Babylonian Talmud, Book 3: Tracts Tracts Pesachim, Yomah and Hagiga, tr. by Michael L. Rodkinson, , at sacred-texts.com
WE think it will please our readers to have placed before them the following letter, written by a Gentile who had witnessed the services at the Second Temple on the Day of Atonement. We give the entire extract as it is translated in "Shevet Jehudah" by Solomon Aben Virga, who translated it from a letter written by Versovius to King Alfonso the Pious, although it began with the Feast of Passover, part of which is already mentioned in Tract Pesachim, as it will be of much interest to the historian to know some details of the Jewish services at the Temple.
EXTRACT FROM A LETTER WRITTEN BY VERSOVIUS TO KING ALFONSO THE PIOUS, WHO COPIED IT FROM A WRITTEN REPORT SENT BY MARCUS, CONSUL OF JERUSALEM, TO ROME.
. . . Tenth.--Concerning the service at the Temple, these Jews were reluctant to inform me about it, as they declared it was against their law to inform a Gentile about the manner of their serving God. They have enlightened me upon two subjects only, part of which I saw with my own eyes, and was greatly rejoiced thereat. One was the sacrifice which they brought on the feast that they call Pessach, and is considered to be the greatest of all their feasts; and the second is the entrance of the high-priest, whom we call sacerdote mayor, into the Temple on the day which to them, in regard of holiness, purity, and strengthening of the soul, is the most important of all the days in the year. The Pessach sacrifice, which I have partly witnessed, as also, as I was told, the entire ceremony, takes place in the following manner. When the beginning of the month which they call Nissan approached, by the command of the king and the judges, swift messengers visited every one in the vicinity of Jerusalem who owned flocks of sheep and herds of cattle, and ordered him to hasten to Jerusalem with them, in order that the pilgrims should have sufficient animals for sacrifices and food; for the people were then very numerous, and whoever did not present himself at the appointed time, his possessions were confiscated for the benefit of the Temple. Consequently all owners of flocks and droves came hastily on, and brought them to a creek near Jerusalem, and washed and cleaned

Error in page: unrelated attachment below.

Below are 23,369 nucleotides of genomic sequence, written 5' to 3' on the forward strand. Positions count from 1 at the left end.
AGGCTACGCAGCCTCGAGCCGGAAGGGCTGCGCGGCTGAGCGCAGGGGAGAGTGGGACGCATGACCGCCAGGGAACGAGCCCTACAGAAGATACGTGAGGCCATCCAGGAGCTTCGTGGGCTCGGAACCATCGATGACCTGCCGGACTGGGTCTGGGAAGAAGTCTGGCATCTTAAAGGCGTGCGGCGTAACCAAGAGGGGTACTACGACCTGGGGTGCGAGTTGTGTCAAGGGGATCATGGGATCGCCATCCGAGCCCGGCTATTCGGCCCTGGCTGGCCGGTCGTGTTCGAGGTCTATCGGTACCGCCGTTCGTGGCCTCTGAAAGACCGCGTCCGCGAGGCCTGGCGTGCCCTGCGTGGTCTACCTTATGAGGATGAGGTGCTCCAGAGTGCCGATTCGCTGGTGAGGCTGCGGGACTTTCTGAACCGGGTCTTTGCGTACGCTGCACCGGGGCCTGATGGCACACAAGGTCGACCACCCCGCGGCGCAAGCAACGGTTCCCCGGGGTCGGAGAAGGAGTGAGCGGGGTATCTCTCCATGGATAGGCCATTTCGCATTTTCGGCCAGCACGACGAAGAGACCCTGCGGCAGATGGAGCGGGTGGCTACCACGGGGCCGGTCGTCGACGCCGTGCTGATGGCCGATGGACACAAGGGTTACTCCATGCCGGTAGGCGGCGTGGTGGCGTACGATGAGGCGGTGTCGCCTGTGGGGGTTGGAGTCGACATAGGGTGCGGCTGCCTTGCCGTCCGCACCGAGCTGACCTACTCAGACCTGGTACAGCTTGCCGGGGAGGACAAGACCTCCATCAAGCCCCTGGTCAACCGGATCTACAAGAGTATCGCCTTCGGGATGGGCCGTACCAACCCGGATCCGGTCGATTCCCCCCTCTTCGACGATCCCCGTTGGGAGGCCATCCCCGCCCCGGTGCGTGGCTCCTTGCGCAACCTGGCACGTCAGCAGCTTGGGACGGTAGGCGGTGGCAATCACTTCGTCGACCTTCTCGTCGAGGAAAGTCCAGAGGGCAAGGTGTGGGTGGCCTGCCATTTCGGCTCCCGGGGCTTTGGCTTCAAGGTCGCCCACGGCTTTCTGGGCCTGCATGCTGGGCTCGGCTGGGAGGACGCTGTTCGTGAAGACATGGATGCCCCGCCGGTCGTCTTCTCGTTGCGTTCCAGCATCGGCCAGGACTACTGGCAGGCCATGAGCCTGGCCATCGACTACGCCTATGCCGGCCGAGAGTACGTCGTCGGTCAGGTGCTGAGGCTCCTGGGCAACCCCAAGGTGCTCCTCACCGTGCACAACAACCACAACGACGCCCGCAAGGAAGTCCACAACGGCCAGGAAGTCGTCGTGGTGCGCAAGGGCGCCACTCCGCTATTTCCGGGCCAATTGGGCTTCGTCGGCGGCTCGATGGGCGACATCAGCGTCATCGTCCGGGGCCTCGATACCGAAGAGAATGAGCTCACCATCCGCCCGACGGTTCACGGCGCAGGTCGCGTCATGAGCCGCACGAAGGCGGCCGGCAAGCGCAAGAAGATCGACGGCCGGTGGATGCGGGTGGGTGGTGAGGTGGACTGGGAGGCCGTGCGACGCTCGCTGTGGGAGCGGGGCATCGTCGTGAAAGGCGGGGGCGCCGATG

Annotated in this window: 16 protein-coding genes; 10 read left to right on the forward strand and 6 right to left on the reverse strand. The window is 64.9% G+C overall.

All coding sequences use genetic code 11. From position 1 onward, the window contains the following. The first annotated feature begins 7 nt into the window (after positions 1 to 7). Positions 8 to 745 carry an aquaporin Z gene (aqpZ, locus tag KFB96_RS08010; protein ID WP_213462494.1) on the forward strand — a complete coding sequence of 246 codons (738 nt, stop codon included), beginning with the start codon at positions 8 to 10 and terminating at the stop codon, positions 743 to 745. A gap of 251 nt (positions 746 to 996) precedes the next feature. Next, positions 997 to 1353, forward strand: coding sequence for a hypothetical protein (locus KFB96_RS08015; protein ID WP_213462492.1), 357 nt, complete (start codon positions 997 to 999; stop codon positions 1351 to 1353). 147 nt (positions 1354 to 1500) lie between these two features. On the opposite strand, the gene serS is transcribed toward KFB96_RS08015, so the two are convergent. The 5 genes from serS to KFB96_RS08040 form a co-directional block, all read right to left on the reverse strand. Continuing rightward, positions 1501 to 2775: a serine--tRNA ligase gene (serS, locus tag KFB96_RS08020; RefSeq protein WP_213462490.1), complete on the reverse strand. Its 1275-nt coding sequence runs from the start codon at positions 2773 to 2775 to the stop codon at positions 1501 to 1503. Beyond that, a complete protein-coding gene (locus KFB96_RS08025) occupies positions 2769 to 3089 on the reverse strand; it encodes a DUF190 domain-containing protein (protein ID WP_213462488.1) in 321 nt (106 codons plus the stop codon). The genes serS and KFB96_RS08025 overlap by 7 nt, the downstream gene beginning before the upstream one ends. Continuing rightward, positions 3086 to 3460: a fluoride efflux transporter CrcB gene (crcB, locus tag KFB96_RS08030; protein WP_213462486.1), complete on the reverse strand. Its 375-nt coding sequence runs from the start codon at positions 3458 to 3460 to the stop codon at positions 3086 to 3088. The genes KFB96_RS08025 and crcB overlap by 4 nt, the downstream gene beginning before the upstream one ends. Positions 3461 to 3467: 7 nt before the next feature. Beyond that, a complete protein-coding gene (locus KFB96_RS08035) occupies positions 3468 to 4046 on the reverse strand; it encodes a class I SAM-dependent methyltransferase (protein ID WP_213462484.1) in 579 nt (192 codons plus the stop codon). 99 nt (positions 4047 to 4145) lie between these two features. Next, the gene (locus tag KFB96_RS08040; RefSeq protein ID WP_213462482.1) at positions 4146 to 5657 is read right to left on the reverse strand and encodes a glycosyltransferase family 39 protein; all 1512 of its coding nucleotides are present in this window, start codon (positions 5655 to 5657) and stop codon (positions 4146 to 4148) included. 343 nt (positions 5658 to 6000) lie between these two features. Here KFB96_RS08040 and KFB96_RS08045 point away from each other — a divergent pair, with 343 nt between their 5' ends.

them of all dirt. They believed that in regard of that Solomon said [Solomon's Song iv. 2]: "A flock of well-selected sheep, which are come up from the washing." When they arrived at the mountains which surround Jerusalem, the multitude was so great that the grass was not seen any longer, as everything was turned white, by reason of the white color of the wool. When the tenth day approached--as on the fourteenth day of the month the sacrifice was brought--every one went out to buy his paschal lamb. And the Jews made an ordinance, that when going forth on that mission, nobody should say to his neighbor, "Step aside," or "Let me pass," even if the one behind was King Solomon or David. When I remarked to the priests that this was not seemly nor polite, they made answer that it was so ordered, to show that there is no rank before the eyes of God, not even at the time of preparing to serve Him, more especially at the service itself; at that time all were equal in receiving His goodness. When the fourteenth day of the month arrived, they went to the highest tower of the Temple, which the Hebrews called Lul, and whose stairway was made like those in our church towers, and held three silver trumpets in their hands, with which they blew. After the blowing, they proclaimed the following: "People of the Lord, listen! The time for slaughtering the paschal lamb has arrived. In the name of Him who rests in the great and holy house!" As the people heard the proclamation, they donned their holiday attire; for since midday it was holiday for the Jews, being the time for sacrifice. At the entrance of the great hall stood twelve Levites on the outside, with silver staves in their hands; and twelve within, with gold staves in their hands. The duties of those on the outside were to direct and to warn the incoming people not to injure one another in their great haste, and not to press forward in the crowd, to prevent quarrels; as it previously happened on one of the feasts of Pessach, that an old man, together with his sacrifice, was crushed, in consequence of the great rush. Those on the inside had to preserve order among the outgoing people, that they should not crush each other. They were also to close the gates of the hall when they saw that it was already full to its capacity. When they reached the slaughtering place, rows of priests stood with gold and silver bowls in their hands: one row had all gold bowls and another row had all silver bowls. This was done to display the glory and splendor of the place. Every priest who stood at the head of the row received a bowl full of the sprinkling blood. He passed it to his neighbor, and he to his, until the altar was reached; and the priest who stood next to the altar returned the bowl empty, and it went back in the same manner, so that every priest received a full bowl and returned an empty one. And there occurred no manner of disturbance, as they were so used to the service that the bowls seemed to fly back and forth, as the arrows in the hand of a hero. For thirty days previous they practised that service, and,